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Tel Aviv — Its expertise has also impacted government policy in the AIDS-ravaged southern African nation of Swaziland, where about a quarter of all adults are infected with the virus that causes AIDS. In 2008, the government there had drawn up protocols for doctors, recommending a particular method — sleeve resection. However, after Operation Abraham convinced officials that a different method — forceps-guided — was more suitable for mass adult circumcision, the protocols were amended accordingly.
The Israeli doctors’ involvement goes far beyond the theoretical level. Over the past four years, 10 delegations of Israeli healthcare professionals have travelled to the cities of Manzini and Mbabane in Swaziland.
They also went to KwaZulu-Natal province of South Africa, where circumcision is in particular demand, both because of the high rate of AIDS and the fact that the king of the predominant Zulu tribe, Goodwill Zwelithini, reintroduced it as a rite for his tribe two centuries after a predecessor suspended it.
Tens of thousands of circumcisions have been performed, and doctors from Zambia and Zimbabwe have visited to learn skills that they have taken back to their own countries. Running the clinics are Operation Abraham trainees: 70 doctors, each of whom can perform some 40 circumcisions a day, and 130 nurses and other support staff.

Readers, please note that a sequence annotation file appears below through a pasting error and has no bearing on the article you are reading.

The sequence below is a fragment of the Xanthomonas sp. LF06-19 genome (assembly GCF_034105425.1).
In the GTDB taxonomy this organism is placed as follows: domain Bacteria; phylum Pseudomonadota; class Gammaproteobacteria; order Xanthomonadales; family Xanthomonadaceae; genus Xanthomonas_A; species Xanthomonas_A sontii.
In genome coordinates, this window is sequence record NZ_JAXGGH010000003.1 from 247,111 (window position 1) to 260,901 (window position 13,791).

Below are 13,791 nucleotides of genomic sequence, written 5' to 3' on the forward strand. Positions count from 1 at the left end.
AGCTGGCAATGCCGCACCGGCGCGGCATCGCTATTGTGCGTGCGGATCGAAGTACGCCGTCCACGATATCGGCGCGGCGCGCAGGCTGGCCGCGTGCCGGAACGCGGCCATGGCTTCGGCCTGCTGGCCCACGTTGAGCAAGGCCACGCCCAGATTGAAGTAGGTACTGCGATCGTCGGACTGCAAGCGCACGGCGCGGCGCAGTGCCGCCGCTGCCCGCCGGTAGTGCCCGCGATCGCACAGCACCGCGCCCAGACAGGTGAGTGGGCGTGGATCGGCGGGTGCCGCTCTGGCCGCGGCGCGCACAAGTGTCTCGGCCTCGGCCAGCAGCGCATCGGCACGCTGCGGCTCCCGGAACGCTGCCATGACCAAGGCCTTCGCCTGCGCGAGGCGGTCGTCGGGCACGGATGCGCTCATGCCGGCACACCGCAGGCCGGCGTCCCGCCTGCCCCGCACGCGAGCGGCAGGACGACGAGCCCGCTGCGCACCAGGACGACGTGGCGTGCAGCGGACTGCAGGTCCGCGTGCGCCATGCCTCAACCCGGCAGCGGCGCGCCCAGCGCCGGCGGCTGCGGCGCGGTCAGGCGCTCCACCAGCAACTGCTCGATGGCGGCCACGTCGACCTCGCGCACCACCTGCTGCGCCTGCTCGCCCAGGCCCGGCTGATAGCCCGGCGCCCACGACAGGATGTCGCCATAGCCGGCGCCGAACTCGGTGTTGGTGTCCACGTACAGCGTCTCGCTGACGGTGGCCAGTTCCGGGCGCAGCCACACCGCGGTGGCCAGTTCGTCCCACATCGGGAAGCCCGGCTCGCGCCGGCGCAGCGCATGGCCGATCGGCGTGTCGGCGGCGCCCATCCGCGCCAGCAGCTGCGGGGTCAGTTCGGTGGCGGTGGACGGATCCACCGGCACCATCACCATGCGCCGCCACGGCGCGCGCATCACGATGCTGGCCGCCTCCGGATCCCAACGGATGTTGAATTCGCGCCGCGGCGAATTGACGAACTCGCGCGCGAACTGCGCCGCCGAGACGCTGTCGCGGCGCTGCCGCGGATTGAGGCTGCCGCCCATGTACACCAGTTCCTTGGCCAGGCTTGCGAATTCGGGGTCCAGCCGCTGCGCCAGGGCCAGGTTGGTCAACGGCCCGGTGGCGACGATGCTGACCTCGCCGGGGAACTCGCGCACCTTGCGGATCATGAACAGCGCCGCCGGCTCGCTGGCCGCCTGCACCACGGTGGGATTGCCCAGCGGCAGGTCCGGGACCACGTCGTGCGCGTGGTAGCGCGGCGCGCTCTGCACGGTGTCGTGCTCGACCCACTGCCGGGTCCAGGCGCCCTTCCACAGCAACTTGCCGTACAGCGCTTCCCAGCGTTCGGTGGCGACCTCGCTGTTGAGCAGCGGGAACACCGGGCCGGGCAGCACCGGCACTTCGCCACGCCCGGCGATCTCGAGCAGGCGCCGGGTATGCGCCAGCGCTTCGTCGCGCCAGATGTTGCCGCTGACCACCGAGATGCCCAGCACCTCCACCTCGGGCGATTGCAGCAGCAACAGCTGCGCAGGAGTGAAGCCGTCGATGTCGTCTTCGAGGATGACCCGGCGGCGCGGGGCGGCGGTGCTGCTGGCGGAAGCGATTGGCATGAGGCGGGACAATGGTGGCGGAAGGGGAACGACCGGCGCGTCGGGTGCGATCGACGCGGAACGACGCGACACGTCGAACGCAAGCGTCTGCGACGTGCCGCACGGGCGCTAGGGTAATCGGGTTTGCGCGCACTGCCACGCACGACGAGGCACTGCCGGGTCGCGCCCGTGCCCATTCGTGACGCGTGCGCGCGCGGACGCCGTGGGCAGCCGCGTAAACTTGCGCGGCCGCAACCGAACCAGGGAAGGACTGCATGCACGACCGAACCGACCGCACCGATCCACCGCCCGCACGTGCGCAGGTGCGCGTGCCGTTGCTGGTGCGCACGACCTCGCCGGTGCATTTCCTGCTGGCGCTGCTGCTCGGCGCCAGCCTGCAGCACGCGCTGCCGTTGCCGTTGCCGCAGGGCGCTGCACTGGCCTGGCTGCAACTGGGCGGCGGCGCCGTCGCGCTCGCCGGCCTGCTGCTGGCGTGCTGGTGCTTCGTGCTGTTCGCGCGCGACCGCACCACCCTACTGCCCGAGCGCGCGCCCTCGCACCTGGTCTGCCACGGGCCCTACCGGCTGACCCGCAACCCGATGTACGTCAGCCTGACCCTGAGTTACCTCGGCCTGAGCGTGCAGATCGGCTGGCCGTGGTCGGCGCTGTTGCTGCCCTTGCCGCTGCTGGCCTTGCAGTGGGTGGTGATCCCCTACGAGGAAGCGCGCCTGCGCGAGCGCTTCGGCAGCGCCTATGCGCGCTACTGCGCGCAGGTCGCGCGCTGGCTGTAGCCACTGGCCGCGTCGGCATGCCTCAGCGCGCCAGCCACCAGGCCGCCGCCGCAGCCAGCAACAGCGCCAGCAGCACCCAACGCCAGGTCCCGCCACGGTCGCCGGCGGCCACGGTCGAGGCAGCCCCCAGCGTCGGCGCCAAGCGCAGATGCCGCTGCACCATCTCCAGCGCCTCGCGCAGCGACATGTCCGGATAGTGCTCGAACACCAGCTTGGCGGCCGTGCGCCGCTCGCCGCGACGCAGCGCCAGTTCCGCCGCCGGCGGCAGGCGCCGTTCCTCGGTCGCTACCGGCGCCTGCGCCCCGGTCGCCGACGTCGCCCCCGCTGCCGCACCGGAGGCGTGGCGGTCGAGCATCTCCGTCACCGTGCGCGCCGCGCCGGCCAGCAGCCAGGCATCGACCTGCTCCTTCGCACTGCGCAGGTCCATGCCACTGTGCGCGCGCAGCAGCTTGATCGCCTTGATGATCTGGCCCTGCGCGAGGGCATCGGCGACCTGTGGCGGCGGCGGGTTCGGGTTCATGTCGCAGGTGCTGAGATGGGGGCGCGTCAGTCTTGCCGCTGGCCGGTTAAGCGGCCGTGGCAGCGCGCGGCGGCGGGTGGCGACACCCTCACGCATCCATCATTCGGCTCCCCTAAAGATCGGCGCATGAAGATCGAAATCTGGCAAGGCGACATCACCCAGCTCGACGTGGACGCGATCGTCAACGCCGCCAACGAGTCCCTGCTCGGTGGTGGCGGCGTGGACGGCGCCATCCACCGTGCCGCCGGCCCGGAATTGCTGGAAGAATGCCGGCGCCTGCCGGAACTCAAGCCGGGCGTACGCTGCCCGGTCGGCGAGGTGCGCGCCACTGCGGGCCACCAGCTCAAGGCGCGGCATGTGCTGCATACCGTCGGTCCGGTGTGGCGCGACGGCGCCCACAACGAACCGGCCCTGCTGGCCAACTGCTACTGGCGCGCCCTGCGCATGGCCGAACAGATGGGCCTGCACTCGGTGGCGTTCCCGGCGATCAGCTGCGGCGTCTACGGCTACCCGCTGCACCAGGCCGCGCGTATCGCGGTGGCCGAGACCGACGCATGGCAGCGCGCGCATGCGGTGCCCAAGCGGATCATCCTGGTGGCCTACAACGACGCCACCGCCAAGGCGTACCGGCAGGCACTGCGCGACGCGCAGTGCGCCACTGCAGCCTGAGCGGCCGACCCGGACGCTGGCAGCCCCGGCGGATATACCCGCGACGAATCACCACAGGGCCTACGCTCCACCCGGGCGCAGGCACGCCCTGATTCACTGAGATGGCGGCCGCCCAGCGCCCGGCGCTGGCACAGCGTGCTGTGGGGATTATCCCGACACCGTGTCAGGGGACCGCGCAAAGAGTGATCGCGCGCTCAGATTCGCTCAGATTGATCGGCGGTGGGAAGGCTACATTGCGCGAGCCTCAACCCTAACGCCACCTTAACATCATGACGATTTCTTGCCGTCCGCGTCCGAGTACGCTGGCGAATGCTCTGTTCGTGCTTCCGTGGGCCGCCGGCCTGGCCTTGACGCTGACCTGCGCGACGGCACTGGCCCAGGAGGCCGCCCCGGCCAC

He said that while the exchange between local professionals and Israeli visitors has mainly been on medical matters, the roots of circumcision in the religions of the visiting Israelis and Senegalese have proved “intellectually simulating and fascinating” for his staff, many of whom are Christians.
For the Operation Abraham volunteers, the delegations are physically and emotionally taxing.
“It’s so sad to go and see so many people suffering from AIDS, but we felt that with these efforts it may not be as bad in the future,” said Lilach Malatskey, a family practitioner who led the latest delegation.
Inon Schenker, Operation Abraham’s global health consultant, believes that the benefits of the team’s work goes beyond AIDS prevention. The populations signing up for circumcision tend to steer clear of doctors, and lack sex education and medical attention for other sexual and reproductive health issues. The fact they are visiting clinics for circumcision presents an “unbelievable opportunity” to rectify this — one that team members are encouraging local doctors to use, both by providing educational material to read during waiting time and by talking to patients. “I saw one young man in KwaZulu-Natal, and taking a few extra minutes to talk to him,” Schenker said. “you could see his eyes shining in front of you. Everyone he heard was preaching to put on condoms, but the ideas we were talking about, such as respect of women, went beyond that. [It] made a difference.”